Perl Advent Calendar 2006-12-16

I'm Approximating a White Christmas

by Jerrad Pierce

If you were searching CPAN for a means of carrying out calculations with indeterminate values (as a model for determining if you'll have an off-white xmas) you might stumble across Number::Uncertainty, which would seem to be just what the Ph.D. ordered. And yet, you probably need to be able to do more than add, subtract and multiply. Seeking a more complete implementation with the full panoply of operators you discover Math::ErrorPropagation. Depending upon your domain, this may be more than sufficient, but in all likelihood you appreciated NumberUncertainty's support for assymetric error and are unsatisified with the limitations of variances. Exasperated, you give it one more try and come up with Number::WithError.

Number:WithError might have a lot of (little used) dependencies1 but it seems to have all of the features one could want including bignum—i.e; Math::BigFloat—compatiblity. You can PEMDAS, SohCahToa, and heap on uncertainty to your heart's desire. Whether or not you end up with anything more accurate than

$ perl -le 'print +("Snow", "!Snow")[rand(2)]'
is another matter entirely.

Code sample output:

x = 4.20e+01 + 1.20e+01 - 0.0e+00
y = 7.0e+00 +/- 2.0e+00

z =  x * y  = 2.94e+02 + 1.19e+02 - 8.4e+01
w =  x / y  = 6.0e+00 + 2.4e+00 - 1.7e+00
e = sqrt(y) = 2.65e+00 +/- 3.8e-01

   1 #!/usr/bin/perl
   2 #use bignum;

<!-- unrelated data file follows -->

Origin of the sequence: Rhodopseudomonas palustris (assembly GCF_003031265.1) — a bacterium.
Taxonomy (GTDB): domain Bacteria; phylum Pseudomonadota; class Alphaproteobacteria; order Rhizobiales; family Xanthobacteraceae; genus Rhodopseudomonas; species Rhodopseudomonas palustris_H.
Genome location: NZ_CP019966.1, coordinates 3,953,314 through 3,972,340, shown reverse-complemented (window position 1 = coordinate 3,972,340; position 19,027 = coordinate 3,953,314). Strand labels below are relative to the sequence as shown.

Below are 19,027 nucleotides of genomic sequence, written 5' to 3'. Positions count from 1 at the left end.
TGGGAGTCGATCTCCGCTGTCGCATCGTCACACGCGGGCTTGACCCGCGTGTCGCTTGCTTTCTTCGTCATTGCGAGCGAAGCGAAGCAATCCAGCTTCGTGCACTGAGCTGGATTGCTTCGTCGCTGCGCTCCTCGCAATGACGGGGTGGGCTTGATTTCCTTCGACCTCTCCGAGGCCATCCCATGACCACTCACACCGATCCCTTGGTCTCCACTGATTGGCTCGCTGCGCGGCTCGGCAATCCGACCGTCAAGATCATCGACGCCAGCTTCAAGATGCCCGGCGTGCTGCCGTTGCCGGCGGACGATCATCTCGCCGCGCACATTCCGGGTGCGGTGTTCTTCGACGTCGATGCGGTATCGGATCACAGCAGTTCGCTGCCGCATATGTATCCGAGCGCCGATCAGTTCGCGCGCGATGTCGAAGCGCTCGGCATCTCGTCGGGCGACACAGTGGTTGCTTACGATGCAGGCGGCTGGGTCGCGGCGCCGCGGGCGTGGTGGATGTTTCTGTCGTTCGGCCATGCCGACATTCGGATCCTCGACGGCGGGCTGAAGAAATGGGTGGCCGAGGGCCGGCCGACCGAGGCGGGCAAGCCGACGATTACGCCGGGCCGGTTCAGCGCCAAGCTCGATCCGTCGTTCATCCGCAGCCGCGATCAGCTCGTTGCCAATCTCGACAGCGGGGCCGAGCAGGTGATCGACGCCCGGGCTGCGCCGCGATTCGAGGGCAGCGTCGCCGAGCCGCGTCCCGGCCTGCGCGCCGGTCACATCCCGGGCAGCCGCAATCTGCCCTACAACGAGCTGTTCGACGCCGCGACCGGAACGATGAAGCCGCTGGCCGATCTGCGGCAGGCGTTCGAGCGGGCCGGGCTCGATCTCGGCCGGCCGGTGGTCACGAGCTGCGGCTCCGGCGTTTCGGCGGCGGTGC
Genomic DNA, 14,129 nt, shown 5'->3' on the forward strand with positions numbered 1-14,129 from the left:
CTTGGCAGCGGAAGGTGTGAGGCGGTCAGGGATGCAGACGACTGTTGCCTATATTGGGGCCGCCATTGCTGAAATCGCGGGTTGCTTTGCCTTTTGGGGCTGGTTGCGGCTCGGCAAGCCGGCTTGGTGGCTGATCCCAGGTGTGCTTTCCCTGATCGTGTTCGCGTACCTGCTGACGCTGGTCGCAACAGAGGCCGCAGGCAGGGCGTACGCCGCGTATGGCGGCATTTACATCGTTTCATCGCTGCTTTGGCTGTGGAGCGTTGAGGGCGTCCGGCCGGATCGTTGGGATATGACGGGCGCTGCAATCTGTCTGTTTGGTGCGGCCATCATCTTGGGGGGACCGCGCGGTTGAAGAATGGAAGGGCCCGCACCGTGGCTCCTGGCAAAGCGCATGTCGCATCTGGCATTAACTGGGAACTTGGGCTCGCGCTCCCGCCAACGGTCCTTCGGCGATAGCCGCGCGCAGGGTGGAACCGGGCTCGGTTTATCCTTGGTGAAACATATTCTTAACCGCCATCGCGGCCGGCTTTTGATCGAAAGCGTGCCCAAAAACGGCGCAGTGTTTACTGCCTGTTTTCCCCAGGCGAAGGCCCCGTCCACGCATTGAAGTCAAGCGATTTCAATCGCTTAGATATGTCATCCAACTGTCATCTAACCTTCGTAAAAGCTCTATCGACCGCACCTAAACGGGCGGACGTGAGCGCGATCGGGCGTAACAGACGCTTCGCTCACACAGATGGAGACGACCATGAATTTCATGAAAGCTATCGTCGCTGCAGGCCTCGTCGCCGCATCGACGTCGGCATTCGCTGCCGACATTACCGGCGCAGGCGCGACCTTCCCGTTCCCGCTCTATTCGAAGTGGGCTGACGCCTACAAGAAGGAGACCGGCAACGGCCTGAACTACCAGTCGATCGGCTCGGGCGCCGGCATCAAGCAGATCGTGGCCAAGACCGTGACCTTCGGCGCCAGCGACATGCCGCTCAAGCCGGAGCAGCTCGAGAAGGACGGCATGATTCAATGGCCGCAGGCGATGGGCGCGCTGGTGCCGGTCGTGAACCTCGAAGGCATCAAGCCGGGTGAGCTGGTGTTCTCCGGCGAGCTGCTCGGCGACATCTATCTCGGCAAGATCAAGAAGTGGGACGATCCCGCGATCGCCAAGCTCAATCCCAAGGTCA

3 use Number::WithError;
   5 #The answer is 42, but it might be 54
   6 my $x = Number::WithError->new(42, [12, 0]);
   8 #Somewhere's about 7
   9 my $y = Number::WithError->new(7, 2);
  11 printf "x = %s\ny = %s\n\n", $x, $y;
  12 printf "z =  x * y  = %s\n", $z = $x * $y;
  13 printf "w =  x / y  = %s\n", $w = $x / $y;
  14 printf "e = sqrt(y) = %s\n", $e = sqrt($y);
1. Math::Symbolic, Math::Symbolic::Custom::Contains, Math::SymbolicX::Inline, prefork, Params::Util and Test::LectroTest. If you'd rather avoid installing the first three, you can do so by commenting out the following lines in v0.06 of Number::WithError with no apparent side-effects:
  24 use Math::SymbolicX::Inline <<'HERE';
  25 my_tan = tan(arg0)
  26 HERE

The author points out in his use Perl journal that the non-apparent side-effects are some failed tests. As the documentaiton notes though, tan() is never exposed, and must be called as a method. For the following to work you should apply the patch below:

$ perl -MNumber::WithError -le 'print Number::WithError->new(3.14159/4)->tan()'
--- Number-WithError-0.06/lib/Number/       Wed Aug 30 07:17:43 2006
+++        Sun Dec 17 11:34:50 2006
@@ -6,7 +6,7 @@
 use Params::Util qw/_ARRAY _INSTANCE _ARRAY0/;
 use prefork 'Math::BigFloat';
-our $VERSION = '0.06';
+our $VERSION = '0.06_20061216';
 use base 'Exporter';
 our @EXPORT_OK = qw(
@@ -21,9 +21,10 @@
 our $CFloatCapture = qr/([+-]?)(?=\d|\.\d)(\d*)(\.\d*)?([Ee][+-]?\d+)?/;
 # define function "tan"
-use Math::SymbolicX::Inline <<'HERE';
-my_tan = tan(arg0)
+#use Math::SymbolicX::Inline <<'HERE';
+#my_tan = tan(arg0)
+sub my_tan { CORE::sin($_[0]) / CORE::cos($_[0]) }
 =head1 NAME